Human Domesticated Yeast by Bread Baking: Study


Ost is usually not considered a domesticated organism. Dogs, cats, and cows may come to mind first, but humans nonetheless played an important role in the development of the fungus. A study in Current biology published yesterday (December 9th) reports that humans caused most of the bread loaf strains, Saccharomyces cerevisiaeto fall into two distinct groups: one for large-scale industrial bread making and one for artisanal sourdough bread. While industrial strains begin to ferment faster, sourdough yeasts have more copies of the genes responsible for metabolizing maltose. This process usually takes place later in the fermentation process and helps the dough rise.

“It’s a good paper,” says Aimée Dudley, a senior investigator at the Pacific Northwest Research Institute who studies yeast genetics and was not involved in the study. “It makes sense what we know about how people have baked bread in the past,” and points out the priority of speed in commercial breadmaking over artisanal bakers.

Bread is universal and has been around for thousands of years, explains Sicard. With a dramatic shift towards mass-produced yeast starters in the industrial age, her team wanted to understand how these changes affected yeast evolution. The domestication of yeast has been studied in other foods and beverages – such as cheese, wine, and beer – but not in bread. Delphine Sicard, co-author of the study by the French National Research Institute for Agriculture, says bread fats have rarely been studied because many of these strains of yeast are tetraploids, cells that contain four homologous sets of chromosomes, which makes studying their population genetics more complicated than studying diploids or haploids.

Historians and scientists have long theorized that brewers and bakers swapped their yeasts in the past, and the results of the study give the idea some weight.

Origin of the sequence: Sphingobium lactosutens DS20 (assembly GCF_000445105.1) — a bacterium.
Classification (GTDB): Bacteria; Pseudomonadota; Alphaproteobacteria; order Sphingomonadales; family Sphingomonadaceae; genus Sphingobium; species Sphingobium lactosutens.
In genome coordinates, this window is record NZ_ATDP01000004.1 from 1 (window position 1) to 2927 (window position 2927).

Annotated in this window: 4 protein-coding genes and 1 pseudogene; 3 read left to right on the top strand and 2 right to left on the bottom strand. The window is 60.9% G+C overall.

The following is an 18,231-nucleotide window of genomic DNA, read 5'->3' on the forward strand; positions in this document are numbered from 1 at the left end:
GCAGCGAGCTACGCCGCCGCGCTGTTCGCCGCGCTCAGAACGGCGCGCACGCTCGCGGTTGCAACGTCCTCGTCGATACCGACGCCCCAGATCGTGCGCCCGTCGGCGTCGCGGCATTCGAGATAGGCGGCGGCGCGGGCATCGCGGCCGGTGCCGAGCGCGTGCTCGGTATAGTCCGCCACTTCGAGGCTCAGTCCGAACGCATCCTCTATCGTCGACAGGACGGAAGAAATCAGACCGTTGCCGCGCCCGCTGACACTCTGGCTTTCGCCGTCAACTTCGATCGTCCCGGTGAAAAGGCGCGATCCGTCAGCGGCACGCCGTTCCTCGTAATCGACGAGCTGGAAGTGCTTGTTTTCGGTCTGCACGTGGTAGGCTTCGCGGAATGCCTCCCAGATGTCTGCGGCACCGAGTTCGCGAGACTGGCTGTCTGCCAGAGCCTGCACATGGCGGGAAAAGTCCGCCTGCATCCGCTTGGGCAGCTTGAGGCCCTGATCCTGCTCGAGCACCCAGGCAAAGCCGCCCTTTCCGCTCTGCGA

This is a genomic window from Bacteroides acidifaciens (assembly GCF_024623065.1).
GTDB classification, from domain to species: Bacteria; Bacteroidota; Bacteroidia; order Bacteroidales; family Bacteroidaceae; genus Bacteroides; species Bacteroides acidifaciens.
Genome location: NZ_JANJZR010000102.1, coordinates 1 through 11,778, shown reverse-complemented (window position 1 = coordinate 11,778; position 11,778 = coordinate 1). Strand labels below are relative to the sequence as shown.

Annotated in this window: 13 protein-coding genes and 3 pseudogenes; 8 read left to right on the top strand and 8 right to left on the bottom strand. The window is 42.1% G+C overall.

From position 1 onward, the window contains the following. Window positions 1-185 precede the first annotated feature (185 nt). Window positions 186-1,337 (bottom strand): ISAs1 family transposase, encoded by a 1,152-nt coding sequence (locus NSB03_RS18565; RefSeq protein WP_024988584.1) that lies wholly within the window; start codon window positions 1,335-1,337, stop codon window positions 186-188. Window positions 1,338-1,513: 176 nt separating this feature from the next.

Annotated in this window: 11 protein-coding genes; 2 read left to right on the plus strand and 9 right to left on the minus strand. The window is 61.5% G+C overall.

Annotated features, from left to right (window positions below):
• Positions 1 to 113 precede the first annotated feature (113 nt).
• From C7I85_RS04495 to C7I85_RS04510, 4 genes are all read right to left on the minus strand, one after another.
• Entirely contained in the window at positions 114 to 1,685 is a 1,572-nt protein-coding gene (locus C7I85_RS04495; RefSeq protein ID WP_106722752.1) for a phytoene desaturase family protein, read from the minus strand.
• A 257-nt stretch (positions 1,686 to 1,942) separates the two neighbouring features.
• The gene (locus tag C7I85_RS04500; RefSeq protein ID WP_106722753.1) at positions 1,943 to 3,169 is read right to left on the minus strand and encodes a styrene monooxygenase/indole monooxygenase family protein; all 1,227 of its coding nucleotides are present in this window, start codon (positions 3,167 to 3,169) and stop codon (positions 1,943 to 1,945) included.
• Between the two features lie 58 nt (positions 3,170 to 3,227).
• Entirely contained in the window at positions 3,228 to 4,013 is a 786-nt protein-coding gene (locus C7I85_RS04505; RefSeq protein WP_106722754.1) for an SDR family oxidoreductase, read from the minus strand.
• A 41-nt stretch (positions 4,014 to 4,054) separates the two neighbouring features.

The Sicard team received 198 sourdough strains from France, Belgium and Italy, as well as 31 commercial strains from starter kits or international yeast collections. They analyzed the number of chromosome sets in each of these strains using flow cytometry and examined the genetic diversity of diploids and tetraploids using microsatellite marker analysis. Sicard and her colleagues then analyzed the newly sequenced genomes of 17 baker’s yeast strains and 1,011 others S. cerevisiae Tribes described in a 2018 nature Study involving 51 baking trunks to create a phylogenetic tree and map variations in copy number along this map.

They found that sourdough strains typically contained higher copy numbers of genes that encode proteins that transport and regulate maltase and isomaltase, as well as the enzymes themselves that break down the sugars maltose and isomaltose. Copy number irregularities can be detrimental to cells, but the authors explain that they can also allow rapid adaptation in a period of rigorous selection, for example in the toxic, high-maltose and isomaltose environment of wheat flour, which is used to make sourdough bread becomes.

The researchers found that in a synthetic sourdough environment with only maltose as the carbon source, yeast with more copies of these genes at the end of fermentation was more common than yeast with fewer copies. Whether bakers purposely passed on sourdough starters that they believed worked best, or whether the yeast adapted to their environment, the bottom line is that sourdough yeast is well suited for making specialty sourdough bread, explains Sicard. “This is a fine example of a domestication genetic signature,” says Sicard.